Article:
Hi, 56yrs old,quite good breast tissue mass,now over 12 mnths post and would like to retain the sub placement.Advice from one doctor has been to remove and place subglandular but am hesitant as I understand submuscular age better. 1.Is it worthwhile to try and release the implant/reposition it or 2. perform crescent lift around nipple to teak the droop. I believe the implant is a little high.My original doctor will only do a crescent lift for me and wont consider anything else?Thankyou all.
How Do You Recommend Releasing Submuscular Implants? (photo)
Doctor Answers 6
Breast Revision Options for High Implants and Lower Breast Tissue
When breast implants sit high and the breast tissue and nipple sit low, the aesthetic appeal of the breasts is less than optimal. A revisional procedure which combines lowering of the implants and lifting of the breast tissue would be of real benefit. For heavier breasted patients, I would recommend a vertical type lift for the majority of patients. This will allow a very good uplift of the nipple, areolar reduction if desired, and a tightening of the lower breast with reshaping.
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Revision breast lift will make things better.
1) It is true the implants are too high (and a little too large, in my opinion). The pockets can be lowered.
2) But the main problem is the lift. The nipples are too low, and the left breast has a square shape. It looks like you need a real revision of the lift. The crescent lift alone will not do much.
Replacing implants or lift
Although a formal examination is necessary, it seems you simply have a mismatch in implants size/style and overlying breast. Your nipple is above the fold and the distance between the nipple and the fold appears "short" or at least not excessively long. Any periareolar lift will accentuate the size of the areola. The nipple is not centered over the underlying breast mound so it looks "droopy". I would consider re-analyzing the remeasuring the landmarks as I think a resizing of the implant or changing the style to one that is longer than it is wide would reduce the droopy look.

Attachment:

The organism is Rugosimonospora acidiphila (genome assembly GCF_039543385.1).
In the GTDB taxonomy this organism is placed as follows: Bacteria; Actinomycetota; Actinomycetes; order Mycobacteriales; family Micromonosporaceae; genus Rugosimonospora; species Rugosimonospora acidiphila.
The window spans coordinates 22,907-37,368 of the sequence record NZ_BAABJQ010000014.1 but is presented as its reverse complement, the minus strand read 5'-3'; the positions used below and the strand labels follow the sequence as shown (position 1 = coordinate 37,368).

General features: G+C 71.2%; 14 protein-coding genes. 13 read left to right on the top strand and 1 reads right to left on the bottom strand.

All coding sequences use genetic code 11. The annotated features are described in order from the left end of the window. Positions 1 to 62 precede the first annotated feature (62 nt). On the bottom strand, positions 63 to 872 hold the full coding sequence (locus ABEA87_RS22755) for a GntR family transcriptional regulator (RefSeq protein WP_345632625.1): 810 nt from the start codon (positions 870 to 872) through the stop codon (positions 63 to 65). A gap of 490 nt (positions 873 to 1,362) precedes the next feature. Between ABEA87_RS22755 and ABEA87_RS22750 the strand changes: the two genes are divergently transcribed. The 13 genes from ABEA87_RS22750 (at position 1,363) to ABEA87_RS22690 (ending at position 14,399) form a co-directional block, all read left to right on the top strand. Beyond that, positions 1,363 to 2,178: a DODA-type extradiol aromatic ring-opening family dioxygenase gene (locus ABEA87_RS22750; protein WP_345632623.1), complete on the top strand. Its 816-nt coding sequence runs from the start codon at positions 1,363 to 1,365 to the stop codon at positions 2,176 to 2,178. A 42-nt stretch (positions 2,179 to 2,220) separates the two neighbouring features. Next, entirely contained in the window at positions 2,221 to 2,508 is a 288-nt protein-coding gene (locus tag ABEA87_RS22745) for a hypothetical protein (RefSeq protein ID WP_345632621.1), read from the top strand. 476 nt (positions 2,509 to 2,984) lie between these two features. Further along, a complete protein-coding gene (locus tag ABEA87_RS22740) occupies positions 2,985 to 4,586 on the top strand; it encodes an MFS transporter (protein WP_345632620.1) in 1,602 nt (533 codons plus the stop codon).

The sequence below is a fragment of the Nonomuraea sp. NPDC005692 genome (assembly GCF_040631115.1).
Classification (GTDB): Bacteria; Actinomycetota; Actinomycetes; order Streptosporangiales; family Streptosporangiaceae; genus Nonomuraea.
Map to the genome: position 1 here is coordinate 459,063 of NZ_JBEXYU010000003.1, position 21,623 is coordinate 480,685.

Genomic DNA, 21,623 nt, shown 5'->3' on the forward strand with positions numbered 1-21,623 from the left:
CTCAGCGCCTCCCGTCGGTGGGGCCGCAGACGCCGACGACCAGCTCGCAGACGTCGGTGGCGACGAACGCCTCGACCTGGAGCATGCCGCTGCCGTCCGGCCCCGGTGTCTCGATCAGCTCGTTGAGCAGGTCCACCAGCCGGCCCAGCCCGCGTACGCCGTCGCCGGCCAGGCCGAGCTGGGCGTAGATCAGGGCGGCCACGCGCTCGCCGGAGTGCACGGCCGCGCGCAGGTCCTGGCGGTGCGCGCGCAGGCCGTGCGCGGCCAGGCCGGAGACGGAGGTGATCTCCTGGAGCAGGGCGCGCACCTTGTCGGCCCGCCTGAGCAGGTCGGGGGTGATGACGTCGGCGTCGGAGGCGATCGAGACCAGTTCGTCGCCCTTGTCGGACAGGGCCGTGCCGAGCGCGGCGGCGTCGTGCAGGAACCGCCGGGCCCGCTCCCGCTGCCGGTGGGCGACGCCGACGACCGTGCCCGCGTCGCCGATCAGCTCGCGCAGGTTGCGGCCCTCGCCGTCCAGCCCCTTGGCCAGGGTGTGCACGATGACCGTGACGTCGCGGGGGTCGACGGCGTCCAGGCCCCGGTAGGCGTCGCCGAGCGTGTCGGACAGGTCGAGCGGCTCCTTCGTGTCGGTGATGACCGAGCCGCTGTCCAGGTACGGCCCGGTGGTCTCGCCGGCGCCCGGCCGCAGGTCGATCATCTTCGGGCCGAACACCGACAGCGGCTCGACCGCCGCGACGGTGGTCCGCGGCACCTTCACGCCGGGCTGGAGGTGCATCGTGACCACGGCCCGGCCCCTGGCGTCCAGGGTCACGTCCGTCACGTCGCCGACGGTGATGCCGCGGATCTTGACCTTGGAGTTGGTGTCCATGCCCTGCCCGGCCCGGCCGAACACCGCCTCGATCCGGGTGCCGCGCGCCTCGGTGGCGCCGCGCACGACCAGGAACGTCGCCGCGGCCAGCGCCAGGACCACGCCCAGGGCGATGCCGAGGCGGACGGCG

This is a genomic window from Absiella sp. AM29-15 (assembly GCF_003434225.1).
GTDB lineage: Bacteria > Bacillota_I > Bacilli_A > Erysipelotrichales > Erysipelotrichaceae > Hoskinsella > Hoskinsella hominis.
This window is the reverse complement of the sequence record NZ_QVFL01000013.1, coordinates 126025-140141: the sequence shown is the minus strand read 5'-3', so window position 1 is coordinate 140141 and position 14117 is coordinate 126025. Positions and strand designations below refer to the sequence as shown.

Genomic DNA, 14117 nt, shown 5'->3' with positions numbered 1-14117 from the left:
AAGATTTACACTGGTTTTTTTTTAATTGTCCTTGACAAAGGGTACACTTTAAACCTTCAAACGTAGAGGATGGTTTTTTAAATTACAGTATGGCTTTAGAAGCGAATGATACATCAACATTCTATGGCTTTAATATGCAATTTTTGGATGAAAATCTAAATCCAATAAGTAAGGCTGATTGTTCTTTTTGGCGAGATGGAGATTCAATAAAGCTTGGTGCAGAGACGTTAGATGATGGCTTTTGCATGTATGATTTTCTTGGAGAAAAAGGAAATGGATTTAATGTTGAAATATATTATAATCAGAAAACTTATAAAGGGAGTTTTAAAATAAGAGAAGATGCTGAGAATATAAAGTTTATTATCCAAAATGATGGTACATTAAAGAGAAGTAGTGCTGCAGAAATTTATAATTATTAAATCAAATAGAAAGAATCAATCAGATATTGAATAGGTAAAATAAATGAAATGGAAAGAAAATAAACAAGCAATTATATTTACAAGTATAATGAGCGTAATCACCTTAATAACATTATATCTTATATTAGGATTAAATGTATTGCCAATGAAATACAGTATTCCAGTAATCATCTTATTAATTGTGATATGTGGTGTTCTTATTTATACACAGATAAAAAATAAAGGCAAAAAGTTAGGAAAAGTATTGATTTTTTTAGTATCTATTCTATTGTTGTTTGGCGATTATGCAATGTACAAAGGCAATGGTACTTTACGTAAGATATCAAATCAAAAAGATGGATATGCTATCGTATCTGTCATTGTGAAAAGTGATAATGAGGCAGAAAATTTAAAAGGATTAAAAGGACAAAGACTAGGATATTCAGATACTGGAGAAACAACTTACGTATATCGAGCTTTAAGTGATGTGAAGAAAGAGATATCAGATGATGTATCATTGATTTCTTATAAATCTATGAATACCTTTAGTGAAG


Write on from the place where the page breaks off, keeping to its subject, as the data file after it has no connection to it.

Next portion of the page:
Robin T.W. Yuan, M.D.
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Implant Size May Be Root Of Problem
I agree that you result will not improve by moving your implants to a subglandular location. However, I think your implants are probably too large (would need exam and pre-op photos to state with certainty). I would, therefore, recommend replacing the implants with smaller implants and performing some sort of short scar lift.
Specify your aesthetic goals
G'day Marfa! I agree that you should maintain the implants in the dual plane/subpectoral pocket, as this plane is preferable for mammographic surveillance. The photo shows superior displacement of the implants (under the collar bone), a narrow intermammary distance (= tight cleavage) and nipple position asymmetry as well as low position. Without the benefit of additional photos and exam, my response is limited however like Dr. Pousti, I wouldn't recommend a crescent lift, because such limited skin excisions don't consistently and predictably correct nipple position, diameter with acceptable quality scars.
Assuming that your breasts are soft and mobile (i.e. no capsular contracture), a circumvertical lift would reduce the diameter of the areolar complexes as well as provide the "illusion" of higher, more symmetric nipple position. I know that there are some very good PS in Perth and am sure that you will find a local expert who may be able to help you. Good luck.
Breast Augmentation Revision Options?
Thank you for the question and picture.
I am in agreement with you that keeping the breast implants and the submuscular position may be in your best interest for several reasons.
Also, I am not a fan of the “crescent lift" ( incision above the areola) because it tends to distort the areola and not provide much of a breast lift in return.
Based on your physical examination, if there is enough laxity of tissue along the lower poles of the breasts, it may be possible to “lower” the breast implant pockets. If you wish downsizing of the breast implants may also help to solve the problem of the implants being “a little high”.
Again, it is difficult to give much more precise advice without direct examination.
These answers are for educational purposes and should not be relied upon as a substitute for medical advice you may receive from your physician. If you have a medical emergency, please call 911. These answers do not constitute or initiate a patient/doctor relationship.